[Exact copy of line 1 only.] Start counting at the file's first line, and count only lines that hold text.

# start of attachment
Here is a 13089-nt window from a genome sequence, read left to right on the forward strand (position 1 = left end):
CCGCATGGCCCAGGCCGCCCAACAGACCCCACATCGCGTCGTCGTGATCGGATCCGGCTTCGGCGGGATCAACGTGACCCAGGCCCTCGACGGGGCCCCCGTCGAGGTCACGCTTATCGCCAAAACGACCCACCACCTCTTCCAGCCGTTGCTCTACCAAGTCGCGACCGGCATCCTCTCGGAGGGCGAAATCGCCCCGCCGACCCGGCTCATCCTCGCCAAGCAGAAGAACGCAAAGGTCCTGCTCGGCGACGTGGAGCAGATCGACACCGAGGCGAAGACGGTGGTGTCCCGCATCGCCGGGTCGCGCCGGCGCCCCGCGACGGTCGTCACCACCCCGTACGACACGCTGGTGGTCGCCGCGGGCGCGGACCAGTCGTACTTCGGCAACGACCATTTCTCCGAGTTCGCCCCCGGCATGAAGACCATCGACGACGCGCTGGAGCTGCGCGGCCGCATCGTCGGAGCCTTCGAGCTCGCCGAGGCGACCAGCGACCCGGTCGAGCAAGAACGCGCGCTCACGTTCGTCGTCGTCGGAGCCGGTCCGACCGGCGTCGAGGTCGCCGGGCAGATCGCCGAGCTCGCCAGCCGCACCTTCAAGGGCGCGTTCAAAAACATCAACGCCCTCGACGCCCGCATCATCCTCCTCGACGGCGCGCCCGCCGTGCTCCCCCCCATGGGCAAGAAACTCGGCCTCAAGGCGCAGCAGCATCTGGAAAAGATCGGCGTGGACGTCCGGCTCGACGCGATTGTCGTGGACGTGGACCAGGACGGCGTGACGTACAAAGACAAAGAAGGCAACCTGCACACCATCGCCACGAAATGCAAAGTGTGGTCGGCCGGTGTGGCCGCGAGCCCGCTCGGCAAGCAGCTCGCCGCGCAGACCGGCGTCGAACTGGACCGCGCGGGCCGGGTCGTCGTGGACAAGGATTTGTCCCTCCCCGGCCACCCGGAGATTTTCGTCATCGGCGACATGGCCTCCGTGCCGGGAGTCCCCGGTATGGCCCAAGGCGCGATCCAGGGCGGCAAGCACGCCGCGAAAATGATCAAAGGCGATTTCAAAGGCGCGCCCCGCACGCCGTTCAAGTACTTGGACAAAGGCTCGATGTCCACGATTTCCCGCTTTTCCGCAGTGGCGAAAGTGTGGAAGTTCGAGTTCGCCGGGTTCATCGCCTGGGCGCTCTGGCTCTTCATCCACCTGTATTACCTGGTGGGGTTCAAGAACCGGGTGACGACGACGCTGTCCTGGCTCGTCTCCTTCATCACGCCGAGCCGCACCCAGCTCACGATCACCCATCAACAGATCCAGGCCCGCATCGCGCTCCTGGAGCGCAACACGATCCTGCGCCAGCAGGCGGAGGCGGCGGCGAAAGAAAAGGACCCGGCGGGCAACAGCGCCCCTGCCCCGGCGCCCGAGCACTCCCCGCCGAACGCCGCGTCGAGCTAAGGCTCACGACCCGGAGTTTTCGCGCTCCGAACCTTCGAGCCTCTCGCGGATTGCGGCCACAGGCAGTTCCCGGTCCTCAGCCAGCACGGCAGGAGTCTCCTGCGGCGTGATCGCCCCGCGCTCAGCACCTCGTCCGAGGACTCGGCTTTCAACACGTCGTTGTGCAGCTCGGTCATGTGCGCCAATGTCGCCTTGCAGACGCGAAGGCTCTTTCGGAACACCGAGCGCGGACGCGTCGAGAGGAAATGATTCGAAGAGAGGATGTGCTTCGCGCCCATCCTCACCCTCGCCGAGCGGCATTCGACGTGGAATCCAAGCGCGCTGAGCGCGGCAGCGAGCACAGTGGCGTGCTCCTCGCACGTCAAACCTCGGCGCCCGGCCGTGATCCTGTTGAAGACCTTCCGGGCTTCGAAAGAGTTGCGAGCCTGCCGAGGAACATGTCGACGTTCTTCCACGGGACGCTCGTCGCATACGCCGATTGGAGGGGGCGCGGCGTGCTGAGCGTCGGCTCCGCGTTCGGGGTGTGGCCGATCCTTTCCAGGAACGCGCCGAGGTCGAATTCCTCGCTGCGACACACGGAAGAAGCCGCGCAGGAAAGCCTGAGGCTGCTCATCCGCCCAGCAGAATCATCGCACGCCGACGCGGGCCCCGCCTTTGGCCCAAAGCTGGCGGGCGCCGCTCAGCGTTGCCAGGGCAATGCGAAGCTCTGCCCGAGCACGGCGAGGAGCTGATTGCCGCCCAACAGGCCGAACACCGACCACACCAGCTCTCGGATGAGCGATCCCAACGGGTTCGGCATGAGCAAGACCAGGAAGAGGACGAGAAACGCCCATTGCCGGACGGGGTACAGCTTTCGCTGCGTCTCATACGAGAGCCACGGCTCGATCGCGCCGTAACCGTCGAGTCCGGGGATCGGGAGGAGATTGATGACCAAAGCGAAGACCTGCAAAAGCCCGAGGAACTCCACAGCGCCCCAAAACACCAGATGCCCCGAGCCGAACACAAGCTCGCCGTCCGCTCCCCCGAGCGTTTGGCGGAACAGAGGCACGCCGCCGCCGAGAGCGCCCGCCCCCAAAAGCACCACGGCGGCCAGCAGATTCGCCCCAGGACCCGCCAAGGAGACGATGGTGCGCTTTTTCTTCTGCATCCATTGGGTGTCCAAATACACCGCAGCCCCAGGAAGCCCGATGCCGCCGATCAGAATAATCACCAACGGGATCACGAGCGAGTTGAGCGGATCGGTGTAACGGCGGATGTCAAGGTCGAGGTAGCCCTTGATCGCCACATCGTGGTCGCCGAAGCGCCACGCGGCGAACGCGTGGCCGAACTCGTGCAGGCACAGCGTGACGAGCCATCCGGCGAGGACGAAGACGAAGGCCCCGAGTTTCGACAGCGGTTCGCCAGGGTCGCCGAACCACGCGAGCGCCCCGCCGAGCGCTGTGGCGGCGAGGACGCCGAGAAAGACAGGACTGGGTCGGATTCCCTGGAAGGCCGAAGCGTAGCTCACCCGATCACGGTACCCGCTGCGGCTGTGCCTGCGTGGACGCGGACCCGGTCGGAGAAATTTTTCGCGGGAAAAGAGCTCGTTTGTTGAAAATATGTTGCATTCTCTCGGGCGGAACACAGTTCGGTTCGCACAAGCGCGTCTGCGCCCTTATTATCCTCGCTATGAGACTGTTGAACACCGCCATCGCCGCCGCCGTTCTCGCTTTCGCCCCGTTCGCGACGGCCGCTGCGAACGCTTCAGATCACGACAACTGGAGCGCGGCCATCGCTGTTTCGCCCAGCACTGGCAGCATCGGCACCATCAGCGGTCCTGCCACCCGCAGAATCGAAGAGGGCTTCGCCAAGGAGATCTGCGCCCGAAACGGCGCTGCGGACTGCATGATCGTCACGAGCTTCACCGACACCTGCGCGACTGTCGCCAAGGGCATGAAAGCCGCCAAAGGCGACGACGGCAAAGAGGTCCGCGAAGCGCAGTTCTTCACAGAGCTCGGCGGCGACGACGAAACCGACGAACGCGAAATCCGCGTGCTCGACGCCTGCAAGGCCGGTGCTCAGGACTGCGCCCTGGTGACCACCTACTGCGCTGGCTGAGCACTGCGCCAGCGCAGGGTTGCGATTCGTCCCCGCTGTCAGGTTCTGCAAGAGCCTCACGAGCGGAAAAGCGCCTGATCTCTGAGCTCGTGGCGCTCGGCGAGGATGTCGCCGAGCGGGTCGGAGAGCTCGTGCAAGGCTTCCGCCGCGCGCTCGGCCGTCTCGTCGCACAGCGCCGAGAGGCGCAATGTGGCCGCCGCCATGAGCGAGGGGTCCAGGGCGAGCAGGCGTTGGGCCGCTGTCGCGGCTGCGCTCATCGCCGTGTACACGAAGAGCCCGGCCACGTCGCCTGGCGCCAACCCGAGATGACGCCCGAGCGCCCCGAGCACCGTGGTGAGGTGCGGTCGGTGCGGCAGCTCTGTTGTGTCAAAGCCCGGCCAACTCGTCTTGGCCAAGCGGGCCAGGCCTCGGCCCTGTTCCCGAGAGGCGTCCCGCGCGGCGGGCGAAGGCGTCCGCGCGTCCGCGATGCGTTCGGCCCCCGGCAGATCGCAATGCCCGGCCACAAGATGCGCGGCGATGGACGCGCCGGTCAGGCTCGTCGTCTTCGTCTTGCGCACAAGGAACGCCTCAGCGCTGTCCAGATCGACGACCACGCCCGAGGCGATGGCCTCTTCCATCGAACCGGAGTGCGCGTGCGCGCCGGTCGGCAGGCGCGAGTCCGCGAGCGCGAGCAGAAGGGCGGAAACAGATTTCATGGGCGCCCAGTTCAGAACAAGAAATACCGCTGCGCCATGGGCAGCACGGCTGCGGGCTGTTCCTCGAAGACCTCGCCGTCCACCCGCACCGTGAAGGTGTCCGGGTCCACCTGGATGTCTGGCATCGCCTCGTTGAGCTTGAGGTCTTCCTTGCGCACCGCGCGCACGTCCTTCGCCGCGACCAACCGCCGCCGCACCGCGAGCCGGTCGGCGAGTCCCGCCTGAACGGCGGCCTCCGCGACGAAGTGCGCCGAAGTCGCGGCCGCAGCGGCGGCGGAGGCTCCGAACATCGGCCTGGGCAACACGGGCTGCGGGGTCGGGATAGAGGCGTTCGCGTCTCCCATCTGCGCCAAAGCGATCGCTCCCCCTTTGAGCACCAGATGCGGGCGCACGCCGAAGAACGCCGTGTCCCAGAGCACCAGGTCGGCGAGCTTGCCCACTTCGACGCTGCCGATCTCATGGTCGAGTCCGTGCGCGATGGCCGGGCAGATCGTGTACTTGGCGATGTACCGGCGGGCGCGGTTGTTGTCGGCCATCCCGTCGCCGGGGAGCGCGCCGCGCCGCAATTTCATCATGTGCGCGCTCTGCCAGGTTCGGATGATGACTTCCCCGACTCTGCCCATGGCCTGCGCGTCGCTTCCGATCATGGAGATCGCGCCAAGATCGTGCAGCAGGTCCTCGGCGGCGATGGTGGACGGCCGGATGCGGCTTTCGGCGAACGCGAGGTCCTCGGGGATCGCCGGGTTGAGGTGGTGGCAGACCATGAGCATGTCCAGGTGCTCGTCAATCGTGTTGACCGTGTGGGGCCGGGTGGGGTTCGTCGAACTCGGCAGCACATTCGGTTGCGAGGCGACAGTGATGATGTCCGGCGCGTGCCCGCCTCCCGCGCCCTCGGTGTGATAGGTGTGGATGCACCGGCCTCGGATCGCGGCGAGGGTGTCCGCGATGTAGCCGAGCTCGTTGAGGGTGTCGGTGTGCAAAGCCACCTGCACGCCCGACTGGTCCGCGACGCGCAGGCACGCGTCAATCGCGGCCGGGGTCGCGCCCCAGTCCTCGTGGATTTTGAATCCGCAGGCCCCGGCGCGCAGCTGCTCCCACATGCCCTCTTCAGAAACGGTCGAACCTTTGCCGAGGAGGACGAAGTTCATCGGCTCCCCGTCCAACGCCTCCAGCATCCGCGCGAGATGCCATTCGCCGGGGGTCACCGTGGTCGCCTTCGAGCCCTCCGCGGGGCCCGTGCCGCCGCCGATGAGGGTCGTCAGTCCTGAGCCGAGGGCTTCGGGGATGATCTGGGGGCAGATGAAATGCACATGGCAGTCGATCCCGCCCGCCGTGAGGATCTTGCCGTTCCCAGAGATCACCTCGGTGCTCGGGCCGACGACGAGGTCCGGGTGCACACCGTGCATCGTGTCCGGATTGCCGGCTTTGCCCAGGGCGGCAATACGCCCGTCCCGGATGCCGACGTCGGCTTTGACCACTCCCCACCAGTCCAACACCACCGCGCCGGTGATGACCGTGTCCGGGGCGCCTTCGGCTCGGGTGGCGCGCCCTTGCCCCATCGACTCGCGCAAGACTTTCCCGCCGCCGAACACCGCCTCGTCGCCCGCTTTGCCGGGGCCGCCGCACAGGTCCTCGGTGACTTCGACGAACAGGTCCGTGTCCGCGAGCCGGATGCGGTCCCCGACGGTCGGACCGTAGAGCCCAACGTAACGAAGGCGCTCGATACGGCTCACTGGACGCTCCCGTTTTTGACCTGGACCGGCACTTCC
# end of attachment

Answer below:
Here is a 13089-nt window from a genome sequence, read left to right on the forward strand (position 1 = left end):